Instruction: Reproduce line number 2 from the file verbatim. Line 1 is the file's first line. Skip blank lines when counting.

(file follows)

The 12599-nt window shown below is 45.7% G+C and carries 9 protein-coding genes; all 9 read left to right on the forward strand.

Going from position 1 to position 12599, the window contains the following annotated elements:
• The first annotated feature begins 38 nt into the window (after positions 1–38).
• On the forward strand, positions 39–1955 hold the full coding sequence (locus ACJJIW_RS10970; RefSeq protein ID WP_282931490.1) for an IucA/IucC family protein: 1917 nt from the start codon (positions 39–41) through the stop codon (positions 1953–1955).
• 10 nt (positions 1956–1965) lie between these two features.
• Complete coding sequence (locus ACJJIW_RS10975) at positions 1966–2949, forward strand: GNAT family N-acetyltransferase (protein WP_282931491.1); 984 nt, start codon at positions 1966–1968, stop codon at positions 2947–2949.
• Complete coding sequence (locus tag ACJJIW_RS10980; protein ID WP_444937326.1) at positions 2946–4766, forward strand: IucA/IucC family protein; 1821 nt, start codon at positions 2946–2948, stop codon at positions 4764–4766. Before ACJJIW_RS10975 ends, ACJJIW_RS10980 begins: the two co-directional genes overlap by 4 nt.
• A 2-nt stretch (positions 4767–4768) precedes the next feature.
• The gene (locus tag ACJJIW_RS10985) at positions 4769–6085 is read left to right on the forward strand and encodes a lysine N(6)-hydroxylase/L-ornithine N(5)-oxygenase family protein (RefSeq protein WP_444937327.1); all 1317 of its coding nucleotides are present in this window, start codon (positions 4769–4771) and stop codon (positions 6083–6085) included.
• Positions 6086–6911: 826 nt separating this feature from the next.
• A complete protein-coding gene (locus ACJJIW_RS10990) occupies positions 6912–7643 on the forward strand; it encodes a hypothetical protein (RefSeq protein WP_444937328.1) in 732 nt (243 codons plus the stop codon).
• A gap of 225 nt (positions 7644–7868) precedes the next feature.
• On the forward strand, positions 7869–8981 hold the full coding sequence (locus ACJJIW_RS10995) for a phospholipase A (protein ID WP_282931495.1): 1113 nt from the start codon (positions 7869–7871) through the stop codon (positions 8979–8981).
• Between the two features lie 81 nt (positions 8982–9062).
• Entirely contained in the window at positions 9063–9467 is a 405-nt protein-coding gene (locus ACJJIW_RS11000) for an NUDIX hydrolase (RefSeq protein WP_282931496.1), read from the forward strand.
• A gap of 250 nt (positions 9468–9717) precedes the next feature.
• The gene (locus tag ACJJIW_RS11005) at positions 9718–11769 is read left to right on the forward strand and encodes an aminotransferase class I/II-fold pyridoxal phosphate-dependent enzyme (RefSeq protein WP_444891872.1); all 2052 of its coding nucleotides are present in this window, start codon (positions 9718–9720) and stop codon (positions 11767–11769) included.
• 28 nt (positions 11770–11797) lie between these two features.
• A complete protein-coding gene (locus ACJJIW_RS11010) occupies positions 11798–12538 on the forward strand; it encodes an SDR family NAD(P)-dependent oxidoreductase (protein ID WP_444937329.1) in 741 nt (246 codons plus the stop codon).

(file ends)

Going from position 1 to position 12599, the window contains the following annotated elements: